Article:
In 1984, Vanity Fair commissioned Andy Warhol to use that picture as the basis of a new work of art. Vanity Fair pays Goldsmith a paltry $400 to license the photograph as the basis of this painting, and Andy Warhol produces a work that I think most people would be very familiar with. It’s this silk-screen painting of Prince that has a kind of hollowed-out feeling. It’s very flat. His face looks masklike. It is different from the original picture, but obviously based on it. So Vanity Fair puts that on its cover. Andy Warhol actually goes on to create a bunch more works based on that picture, and nobody ever pays Goldsmith any more money. The only money she ever got was the $400 from Vanity Fair up front. In 2016, Prince died. Vanity Fair puts that Andy Warhol piece on the cover of its magazine as a tribute to Prince, and Lynn Goldsmith comes out of the woodwork and says, “Hey, I licensed my photograph for this one painting this one time, and you’re putting it on the cover of your magazine all these years later to try to sell copies. You owe me money.” The Andy Warhol estate goes, “Oh, we have a problem here.” Vanity Fair is caught in the middle. The Andy Warhol estate then goes to court and says, “You know what, Lynn Goldsmith? We’re gonna sue you.”

Wait, wait, wait. They sued Lynn?
They say, “We need this court to tell the world that we own the rights to these works, that all these paintings and drawings are ours, and that you do not have any copyright claim over this.” So Lynn is the one who gets sued, and that is how this case makes its way up to SCOTUS.

You told me before that this was going to be an “atomic bomb in the art world.” Why?
Both sides have a whole lot to lose in this case. Start with the photographers. Every photographer you’ve ever heard of has said, “This is an existential threat to our profession, because photographers need to be able to get paid for their work, and if you can just take a picture and touch it up and make it look a little different and say, ‘Oh, I don’t owe anybody anything,’ then photographers are all gonna be penniless and out on the street, and their profession will go away.”

On the other side, you’ve got all of these artists, all of these museums, all of these lawyers who do art law. You’ve got the Art Institute of Chicago, you’ve got the Robert Rauschenberg Foundation, the Roy Lichtenstein Foundation saying, “If this is really infringement, then we are absolutely terrified that we are gonna get slapped with suit after suit based on what is hanging on our walls.” Because they have a lot of modern and postmodern art, and the reality is that a lot of that stuff is based on previous works by previous artists.

What was the mood like in the room during oral arguments? Can you make any predictions about how the justices will rule?
The mood was alternately goofy and tense. The lawyers there arguing for both sides did a really good job, and the justices were seemingly groping toward a solution in good faith without any partisan violence. And I think that’s important to note, because in most of the cases I cover, there’s some kind of political angle — whether we’re talking about elections or race or even free speech. A lot of that stuff does play into politics. This is not so clearly political. This is a case about what constitutes art and when a new kind of art gains its own independent existence.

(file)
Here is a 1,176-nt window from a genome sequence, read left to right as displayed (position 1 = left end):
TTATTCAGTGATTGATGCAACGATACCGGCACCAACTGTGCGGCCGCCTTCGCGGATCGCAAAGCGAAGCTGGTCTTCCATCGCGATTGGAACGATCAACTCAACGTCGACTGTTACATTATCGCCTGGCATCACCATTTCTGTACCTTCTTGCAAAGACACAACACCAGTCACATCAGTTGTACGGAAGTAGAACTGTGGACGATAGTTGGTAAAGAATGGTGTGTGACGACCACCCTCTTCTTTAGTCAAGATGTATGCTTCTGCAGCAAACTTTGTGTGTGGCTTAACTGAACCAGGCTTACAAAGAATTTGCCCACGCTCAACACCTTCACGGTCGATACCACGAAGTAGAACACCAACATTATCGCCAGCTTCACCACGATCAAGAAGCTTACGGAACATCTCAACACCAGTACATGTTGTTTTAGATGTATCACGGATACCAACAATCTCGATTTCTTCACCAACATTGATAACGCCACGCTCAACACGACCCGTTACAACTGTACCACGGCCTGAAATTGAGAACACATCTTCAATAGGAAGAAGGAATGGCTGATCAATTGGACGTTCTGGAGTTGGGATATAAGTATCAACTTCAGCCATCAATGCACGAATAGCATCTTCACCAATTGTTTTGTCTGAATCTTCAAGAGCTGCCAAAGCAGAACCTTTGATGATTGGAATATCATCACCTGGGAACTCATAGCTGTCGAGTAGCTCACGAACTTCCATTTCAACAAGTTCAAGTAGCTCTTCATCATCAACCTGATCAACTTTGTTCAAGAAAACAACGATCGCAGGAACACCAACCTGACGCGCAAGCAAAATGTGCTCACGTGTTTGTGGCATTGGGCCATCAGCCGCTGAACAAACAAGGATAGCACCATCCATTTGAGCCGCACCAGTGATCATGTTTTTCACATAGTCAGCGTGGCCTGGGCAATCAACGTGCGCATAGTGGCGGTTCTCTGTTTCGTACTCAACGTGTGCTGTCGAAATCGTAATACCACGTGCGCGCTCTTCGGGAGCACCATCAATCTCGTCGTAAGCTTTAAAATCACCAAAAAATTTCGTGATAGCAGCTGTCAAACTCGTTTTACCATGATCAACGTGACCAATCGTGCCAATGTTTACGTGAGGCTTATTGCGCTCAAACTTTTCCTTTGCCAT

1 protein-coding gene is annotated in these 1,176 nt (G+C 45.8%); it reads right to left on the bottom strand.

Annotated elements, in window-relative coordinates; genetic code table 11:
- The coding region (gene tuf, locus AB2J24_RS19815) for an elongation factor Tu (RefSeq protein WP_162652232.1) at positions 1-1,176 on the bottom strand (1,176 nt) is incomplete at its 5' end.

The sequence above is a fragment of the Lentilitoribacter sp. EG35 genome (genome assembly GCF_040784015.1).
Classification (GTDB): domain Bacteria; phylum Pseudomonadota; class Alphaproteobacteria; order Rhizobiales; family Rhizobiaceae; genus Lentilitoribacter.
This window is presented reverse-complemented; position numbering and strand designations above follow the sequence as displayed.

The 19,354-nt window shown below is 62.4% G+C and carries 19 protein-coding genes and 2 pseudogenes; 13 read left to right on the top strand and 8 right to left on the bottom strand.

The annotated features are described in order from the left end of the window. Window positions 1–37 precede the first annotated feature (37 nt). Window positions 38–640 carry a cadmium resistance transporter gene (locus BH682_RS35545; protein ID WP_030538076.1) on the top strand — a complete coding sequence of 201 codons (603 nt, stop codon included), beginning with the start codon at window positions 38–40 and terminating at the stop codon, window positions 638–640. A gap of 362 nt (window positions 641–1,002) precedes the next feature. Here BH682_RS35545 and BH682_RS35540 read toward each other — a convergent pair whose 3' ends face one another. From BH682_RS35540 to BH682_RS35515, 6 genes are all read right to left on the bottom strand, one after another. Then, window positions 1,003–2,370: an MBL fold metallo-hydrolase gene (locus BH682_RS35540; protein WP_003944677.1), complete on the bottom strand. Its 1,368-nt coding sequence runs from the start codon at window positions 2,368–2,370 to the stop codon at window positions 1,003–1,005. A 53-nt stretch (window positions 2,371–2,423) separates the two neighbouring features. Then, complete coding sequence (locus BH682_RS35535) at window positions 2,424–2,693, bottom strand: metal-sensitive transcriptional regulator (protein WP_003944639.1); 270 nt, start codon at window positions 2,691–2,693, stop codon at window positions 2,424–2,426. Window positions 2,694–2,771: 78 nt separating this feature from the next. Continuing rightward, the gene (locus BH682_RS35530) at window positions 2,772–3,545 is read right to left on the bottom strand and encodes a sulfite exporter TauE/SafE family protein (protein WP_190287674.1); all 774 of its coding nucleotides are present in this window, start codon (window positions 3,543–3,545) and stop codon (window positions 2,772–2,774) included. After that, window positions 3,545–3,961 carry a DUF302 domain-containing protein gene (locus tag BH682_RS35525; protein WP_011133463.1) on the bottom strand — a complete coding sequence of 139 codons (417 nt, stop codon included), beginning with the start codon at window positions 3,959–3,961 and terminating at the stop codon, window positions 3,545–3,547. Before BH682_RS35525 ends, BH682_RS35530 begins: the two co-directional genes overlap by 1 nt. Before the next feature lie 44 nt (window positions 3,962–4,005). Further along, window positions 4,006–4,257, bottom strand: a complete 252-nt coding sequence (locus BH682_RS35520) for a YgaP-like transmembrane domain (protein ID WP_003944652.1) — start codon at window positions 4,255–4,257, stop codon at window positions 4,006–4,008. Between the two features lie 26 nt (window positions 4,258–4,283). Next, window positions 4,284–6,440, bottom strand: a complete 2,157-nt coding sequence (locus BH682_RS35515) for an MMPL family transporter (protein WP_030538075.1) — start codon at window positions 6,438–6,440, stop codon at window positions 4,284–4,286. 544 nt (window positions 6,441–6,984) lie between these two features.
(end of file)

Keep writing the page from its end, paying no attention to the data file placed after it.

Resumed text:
But then you started hearing concerns about technology. How the rise of phones, AI, and cameras that everybody has and can use to manipulate pictures and so much more — how that could affect the analysis here, because the Court hasn’t considered one of these cases in a long time. People didn’t even have flip phones the last time the Court took up a case like this. Now they’re having to deal with the fact that you don’t have to be Andy Warhol to transform a photograph. You have AI that makes you look like a sexy villain or like a buff superhero in 100 different photos.

We’ve seen this struggle play out in court cases for as long as people have owned art or had ideas about art. Is it really fundamentally different now with AI and the speed at which computers can generate, say, 1,000 prints of Warhols in two minutes?
Yeah, I really think this is a challenge to this entire area of law, because the way it was considered before was based on the fact that people really put their blood, sweat, and tears into transforming these works. There’s a famous case where there was a parody of the song “Pretty Woman,” the Roy Orbison song. This group called 2 Live Crew decided to do their own version.

I was hoping you’d get to 2 Live Crew.
That goes up to the Supreme Court. The question is, is that fair use? Is it transformative? And the Court says yes. And one of the big reasons is because they say, “Well, look, 2 Live Crew put a lot of thought and care into devising this parody of the original and really made sure to kind of take the ideas that were expressed in the original and turn them on their head.” That was back in the ’90s. Today, I can go on ChatGPT and ask it to write 100 parodies of “Pretty Woman” and they all might be better than the first one. I really don’t know whether it’s still transformative when I outsource the work to a robot, and that’s one of the big issues that this Court has to decide.

How much of all of the music industry stuff, the poop stuff, the Warhol-print stuff — how much does the whole public domain of it all play into this? From my understanding, once anything is 100 years old, anybody can do whatever they wanna do with it anyway, right?